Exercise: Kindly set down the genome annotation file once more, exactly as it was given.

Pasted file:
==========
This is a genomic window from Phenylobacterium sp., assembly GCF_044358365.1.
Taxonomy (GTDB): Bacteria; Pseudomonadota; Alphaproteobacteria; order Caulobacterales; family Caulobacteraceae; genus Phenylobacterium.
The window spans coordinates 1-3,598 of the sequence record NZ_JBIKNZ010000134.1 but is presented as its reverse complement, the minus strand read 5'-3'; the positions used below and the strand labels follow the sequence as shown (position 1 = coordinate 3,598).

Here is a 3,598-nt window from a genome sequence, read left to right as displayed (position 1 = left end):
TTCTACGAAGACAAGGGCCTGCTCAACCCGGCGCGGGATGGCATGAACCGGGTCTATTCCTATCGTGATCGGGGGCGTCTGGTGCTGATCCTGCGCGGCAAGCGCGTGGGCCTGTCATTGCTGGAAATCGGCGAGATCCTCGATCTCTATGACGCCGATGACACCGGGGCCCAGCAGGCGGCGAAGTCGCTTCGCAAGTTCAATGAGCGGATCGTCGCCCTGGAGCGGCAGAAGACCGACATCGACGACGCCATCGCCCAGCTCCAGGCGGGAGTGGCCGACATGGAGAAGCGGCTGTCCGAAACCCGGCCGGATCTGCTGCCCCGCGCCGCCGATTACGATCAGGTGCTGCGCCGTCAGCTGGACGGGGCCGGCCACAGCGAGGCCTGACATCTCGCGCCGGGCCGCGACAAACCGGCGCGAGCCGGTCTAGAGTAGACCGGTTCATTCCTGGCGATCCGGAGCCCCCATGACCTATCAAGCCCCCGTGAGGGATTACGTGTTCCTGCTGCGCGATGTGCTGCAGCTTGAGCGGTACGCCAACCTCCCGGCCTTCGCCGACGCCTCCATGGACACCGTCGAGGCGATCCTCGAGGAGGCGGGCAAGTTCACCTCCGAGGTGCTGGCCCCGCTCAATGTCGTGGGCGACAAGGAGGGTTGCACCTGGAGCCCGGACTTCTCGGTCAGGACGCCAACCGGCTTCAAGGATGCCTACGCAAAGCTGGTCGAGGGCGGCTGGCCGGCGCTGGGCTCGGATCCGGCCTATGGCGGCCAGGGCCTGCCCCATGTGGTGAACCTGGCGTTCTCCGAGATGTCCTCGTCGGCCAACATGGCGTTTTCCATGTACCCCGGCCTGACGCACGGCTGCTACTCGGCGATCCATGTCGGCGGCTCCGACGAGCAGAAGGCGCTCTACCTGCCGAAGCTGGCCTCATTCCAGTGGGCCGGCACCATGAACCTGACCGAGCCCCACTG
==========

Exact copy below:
This is a genomic window from Phenylobacterium sp., assembly GCF_044358365.1.
Taxonomy (GTDB): Bacteria; Pseudomonadota; Alphaproteobacteria; order Caulobacterales; family Caulobacteraceae; genus Phenylobacterium.
The window spans coordinates 1-3,598 of the sequence record NZ_JBIKNZ010000134.1 but is presented as its reverse complement, the minus strand read 5'-3'; the positions used below and the strand labels follow the sequence as shown (position 1 = coordinate 3,598).

Here is a 3,598-nt window from a genome sequence, read left to right as displayed (position 1 = left end):
TTCTACGAAGACAAGGGCCTGCTCAACCCGGCGCGGGATGGCATGAACCGGGTCTATTCCTATCGTGATCGGGGGCGTCTGGTGCTGATCCTGCGCGGCAAGCGCGTGGGCCTGTCATTGCTGGAAATCGGCGAGATCCTCGATCTCTATGACGCCGATGACACCGGGGCCCAGCAGGCGGCGAAGTCGCTTCGCAAGTTCAATGAGCGGATCGTCGCCCTGGAGCGGCAGAAGACCGACATCGACGACGCCATCGCCCAGCTCCAGGCGGGAGTGGCCGACATGGAGAAGCGGCTGTCCGAAACCCGGCCGGATCTGCTGCCCCGCGCCGCCGATTACGATCAGGTGCTGCGCCGTCAGCTGGACGGGGCCGGCCACAGCGAGGCCTGACATCTCGCGCCGGGCCGCGACAAACCGGCGCGAGCCGGTCTAGAGTAGACCGGTTCATTCCTGGCGATCCGGAGCCCCCATGACCTATCAAGCCCCCGTGAGGGATTACGTGTTCCTGCTGCGCGATGTGCTGCAGCTTGAGCGGTACGCCAACCTCCCGGCCTTCGCCGACGCCTCCATGGACACCGTCGAGGCGATCCTCGAGGAGGCGGGCAAGTTCACCTCCGAGGTGCTGGCCCCGCTCAATGTCGTGGGCGACAAGGAGGGTTGCACCTGGAGCCCGGACTTCTCGGTCAGGACGCCAACCGGCTTCAAGGATGCCTACGCAAAGCTGGTCGAGGGCGGCTGGCCGGCGCTGGGCTCGGATCCGGCCTATGGCGGCCAGGGCCTGCCCCATGTGGTGAACCTGGCGTTCTCCGAGATGTCCTCGTCGGCCAACATGGCGTTTTCCATGTACCCCGGCCTGACGCACGGCTGCTACTCGGCGATCCATGTCGGCGGCTCCGACGAGCAGAAGGCGCTCTACCTGCCGAAGCTGGCCTCATTCCAGTGGGCCGGCACCATGAACCTGACCGAGCCCCACTG